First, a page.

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3 Easy Tips To Improve Your Next Talk

There is no shortage of conferences within the EMS space, and presenting at one of these conferences can be an excellent opportunity for professional growth. However, the difference between a decent presentation and an amazing presentation lies in the clarity and call to action. What will you give them to walk away with?


My kids always feel the need to walk out of a toy store with some sort of toy, and people attending classes do the same. Give them something to leave the conference room with, and they will rave about it at dinner that night with their colleagues.


Here are a few tips I have found helpful for providing clarity and a tangible call to action.


"Zoom in and then zoom in again."

Knowing that the audience will only retain about 10-20% of what you say, you shouldn't try to cover 100% of the topic. For example, instead of covering sepsis as a whole, try zooming in on something specific about it, such as identifying sepsis in EMS, and maybe even zooming in again on how clinicians can utilize capnography to identify sepsis.


The audience wants to walk out feeling like they learned something specific, not like someone pitched them a proposal for renewable energy on a two-story elevator ride.



I personally believe that our job as conference presenters is to inspire rather than actually teach. Teaching would be great, but we rarely have enough time to dive much deeper than surface knowledge, and attempts to go deeper than that often leave the audience confused and without clarity. We should feed the audience's curiosity and make them want to go home and dig deeper. I have always approached conference talks with the mindset that I am there to provide the trailer, not the movie.


Pictures Read Faster Than Words.. well, most do.

Reading takes longer than looking at a picture, which means your audience spends less time decoding the information on the slide and more time listening to you. In animation, there is a principle called silhouette. It has to do with how well the character's pose reads.



When you are trying to convey an emotion or point within a short period of time, make it easy for your audience to "get a read" on the point made, but don't make them actually read it.



On the topic of providing the audience with "quick reads," if you are planning to discuss a study with a large audience, copying and pasting the graphs from the actual paper is rarely a good idea. If they want the nitty-gritty details, they can download the paper and read it over coffee in the morning when they get home from the conference. Your job is to show them the study exists and what you took away from it. I would like to build out a study like this and ask the audience what they guess about a few of the variables. Imagine I throw this slide up and ask, "What percent of the standard ACLS group do you think survived to discharge?"



By holding off on the actual values and having the audience guess, you turn it into a game of "Oooh, I wonder how close I was!" This is how you not only make a slide read easier but also how you keep the bird's (audience) interest.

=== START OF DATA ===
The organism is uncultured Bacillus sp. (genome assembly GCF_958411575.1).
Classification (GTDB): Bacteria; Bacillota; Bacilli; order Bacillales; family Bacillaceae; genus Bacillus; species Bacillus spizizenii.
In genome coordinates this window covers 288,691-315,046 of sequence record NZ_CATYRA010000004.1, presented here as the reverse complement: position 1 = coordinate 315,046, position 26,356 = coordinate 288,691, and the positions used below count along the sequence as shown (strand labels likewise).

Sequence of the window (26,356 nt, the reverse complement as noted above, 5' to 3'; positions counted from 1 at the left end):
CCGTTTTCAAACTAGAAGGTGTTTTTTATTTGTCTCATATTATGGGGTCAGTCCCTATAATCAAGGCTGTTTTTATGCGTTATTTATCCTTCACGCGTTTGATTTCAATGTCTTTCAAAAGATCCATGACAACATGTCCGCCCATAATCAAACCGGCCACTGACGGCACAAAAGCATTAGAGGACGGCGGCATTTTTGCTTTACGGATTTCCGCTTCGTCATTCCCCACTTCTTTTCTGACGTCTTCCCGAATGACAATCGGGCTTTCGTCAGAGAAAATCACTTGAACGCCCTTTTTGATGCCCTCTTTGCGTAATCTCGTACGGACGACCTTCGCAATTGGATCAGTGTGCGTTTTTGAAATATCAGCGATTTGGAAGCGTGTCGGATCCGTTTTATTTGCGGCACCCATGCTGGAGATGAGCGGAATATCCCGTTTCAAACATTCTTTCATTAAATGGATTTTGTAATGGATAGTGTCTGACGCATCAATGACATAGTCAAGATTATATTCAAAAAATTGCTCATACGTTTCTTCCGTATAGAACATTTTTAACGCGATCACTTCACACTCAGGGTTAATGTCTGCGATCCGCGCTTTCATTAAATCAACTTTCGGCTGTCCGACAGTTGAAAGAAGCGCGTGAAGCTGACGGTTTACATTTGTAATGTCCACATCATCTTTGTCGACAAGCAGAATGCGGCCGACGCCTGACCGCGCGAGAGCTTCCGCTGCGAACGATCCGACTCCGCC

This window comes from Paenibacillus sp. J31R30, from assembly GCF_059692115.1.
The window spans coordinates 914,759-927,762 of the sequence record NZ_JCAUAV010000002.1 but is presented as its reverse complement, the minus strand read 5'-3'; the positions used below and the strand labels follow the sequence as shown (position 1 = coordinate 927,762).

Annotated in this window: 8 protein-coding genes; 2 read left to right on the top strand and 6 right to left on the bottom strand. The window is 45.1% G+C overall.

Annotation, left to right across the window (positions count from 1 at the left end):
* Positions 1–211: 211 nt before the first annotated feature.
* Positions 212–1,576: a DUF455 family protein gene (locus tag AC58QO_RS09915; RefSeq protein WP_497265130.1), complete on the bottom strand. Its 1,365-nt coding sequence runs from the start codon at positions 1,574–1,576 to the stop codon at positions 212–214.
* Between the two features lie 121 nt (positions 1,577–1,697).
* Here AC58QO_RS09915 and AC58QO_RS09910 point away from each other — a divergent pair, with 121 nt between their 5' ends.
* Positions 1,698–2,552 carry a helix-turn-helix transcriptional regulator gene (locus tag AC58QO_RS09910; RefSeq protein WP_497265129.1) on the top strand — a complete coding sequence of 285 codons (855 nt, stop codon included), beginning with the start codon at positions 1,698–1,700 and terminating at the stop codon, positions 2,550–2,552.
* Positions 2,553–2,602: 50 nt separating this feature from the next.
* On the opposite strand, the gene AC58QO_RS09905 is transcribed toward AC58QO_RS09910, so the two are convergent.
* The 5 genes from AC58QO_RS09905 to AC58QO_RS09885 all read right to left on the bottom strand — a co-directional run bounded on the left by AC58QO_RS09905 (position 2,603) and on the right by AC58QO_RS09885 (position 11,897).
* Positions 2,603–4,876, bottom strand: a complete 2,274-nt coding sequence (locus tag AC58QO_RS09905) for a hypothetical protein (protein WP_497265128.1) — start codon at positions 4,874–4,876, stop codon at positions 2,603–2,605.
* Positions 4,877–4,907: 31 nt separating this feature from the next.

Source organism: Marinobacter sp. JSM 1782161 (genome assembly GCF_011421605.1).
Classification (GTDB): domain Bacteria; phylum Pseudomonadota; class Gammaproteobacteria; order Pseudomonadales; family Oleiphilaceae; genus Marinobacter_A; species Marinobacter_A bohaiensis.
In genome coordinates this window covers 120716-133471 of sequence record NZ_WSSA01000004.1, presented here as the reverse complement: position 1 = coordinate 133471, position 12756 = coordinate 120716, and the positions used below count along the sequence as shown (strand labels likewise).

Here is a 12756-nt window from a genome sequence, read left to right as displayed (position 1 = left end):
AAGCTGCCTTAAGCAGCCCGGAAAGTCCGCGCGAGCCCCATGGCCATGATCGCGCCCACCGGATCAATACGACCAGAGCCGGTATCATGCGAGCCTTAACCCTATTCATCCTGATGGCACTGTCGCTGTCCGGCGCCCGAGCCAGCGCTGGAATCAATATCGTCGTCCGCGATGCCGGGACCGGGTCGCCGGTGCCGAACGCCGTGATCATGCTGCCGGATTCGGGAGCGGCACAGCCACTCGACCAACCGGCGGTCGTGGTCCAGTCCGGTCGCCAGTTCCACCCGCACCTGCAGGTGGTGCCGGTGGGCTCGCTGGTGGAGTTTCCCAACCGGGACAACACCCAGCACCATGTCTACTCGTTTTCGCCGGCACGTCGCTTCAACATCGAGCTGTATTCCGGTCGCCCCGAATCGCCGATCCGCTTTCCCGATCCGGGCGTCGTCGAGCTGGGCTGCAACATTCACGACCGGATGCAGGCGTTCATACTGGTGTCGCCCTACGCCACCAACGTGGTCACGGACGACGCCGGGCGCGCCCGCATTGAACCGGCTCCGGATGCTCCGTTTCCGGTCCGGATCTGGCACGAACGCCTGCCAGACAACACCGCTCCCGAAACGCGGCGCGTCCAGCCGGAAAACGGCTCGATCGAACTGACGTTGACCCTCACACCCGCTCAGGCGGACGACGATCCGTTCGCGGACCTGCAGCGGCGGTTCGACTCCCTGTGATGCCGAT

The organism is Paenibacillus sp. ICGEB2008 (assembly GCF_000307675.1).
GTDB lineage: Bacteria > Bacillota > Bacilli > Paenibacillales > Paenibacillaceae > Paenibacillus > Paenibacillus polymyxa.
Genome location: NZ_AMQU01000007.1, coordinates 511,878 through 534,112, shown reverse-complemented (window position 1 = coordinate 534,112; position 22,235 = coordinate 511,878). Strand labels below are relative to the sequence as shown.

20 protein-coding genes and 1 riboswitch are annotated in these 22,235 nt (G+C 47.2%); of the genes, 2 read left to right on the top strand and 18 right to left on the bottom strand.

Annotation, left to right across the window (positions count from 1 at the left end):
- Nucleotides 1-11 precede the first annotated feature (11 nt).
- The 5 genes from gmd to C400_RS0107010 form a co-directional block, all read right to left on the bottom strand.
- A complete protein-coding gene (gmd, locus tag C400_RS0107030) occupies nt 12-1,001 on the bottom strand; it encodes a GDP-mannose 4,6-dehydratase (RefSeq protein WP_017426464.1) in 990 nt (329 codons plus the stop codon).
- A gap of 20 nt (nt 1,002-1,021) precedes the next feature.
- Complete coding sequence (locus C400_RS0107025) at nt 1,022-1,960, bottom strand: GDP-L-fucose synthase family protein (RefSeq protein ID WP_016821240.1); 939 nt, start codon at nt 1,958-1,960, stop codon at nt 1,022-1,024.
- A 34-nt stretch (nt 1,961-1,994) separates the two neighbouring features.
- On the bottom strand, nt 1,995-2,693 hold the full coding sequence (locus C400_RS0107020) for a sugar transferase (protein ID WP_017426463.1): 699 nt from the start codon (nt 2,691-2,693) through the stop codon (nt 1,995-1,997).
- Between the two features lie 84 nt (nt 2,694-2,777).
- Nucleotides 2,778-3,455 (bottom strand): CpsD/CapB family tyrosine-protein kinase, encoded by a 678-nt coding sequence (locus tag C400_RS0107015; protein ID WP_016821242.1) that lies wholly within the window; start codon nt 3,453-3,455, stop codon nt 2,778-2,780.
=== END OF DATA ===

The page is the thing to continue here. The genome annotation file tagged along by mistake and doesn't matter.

Call To Action (CTA)

With every talk, you should ask yourself what the CTA is. When your audience leaves the conference and is sitting at dinner with colleagues, and they ask, "How was that _______ class you went to today?" You want them to have one thing that really stands out. An easy way to do this is literally to say something along the lines of:


"If there is one thing I want you to take away from this talk, it is _____________."


You can add multiple takeaways, but it's important to realize that there is an inverse relationship between key takeaways and the number they actually retain.



Have you ever noticed that you can watch a hilarious comedian, but when you try to remember some of the jokes, you can only remember the first and last ones? Our brains are kind of weird in that they start off attentive, wander off, and like to wake up and start paying attention again when they feel like the talk is about to end. This actually has a name, and it is commonly referred to as the "hammock."



Adding a summary slide can help wrap up a talk and leave a very clear CTA. I typically do something like this and build them out one at a time so the audience can't read ahead and mentally check out.



On the topic of CTA, I have noticed a trend of presenters blasting through their presentation and then asking, "What questions do you guys have?" When nobody has any questions, they will thank the audience, end their talk, and walk away (often confusing the audience as to whether it is even time to clap yet).


There is absolutely nothing wrong with asking questions, but to get the largest impact, the last thing you say to the audience should be the CTA or takeaway summary. You do this by allowing a spot for questions before your summary/takeaway slide. This allows you to address any questions from the audience and not ruin the ending to a solid presentation with awkward silence.


I will end this short blog by saying I am definitely not an expert on public speaking, and the tips within this article are largely opinions based on experience as both a presenter and the audience. However, I do not think I am unique in the desire for clarity and a meaningful CTA.




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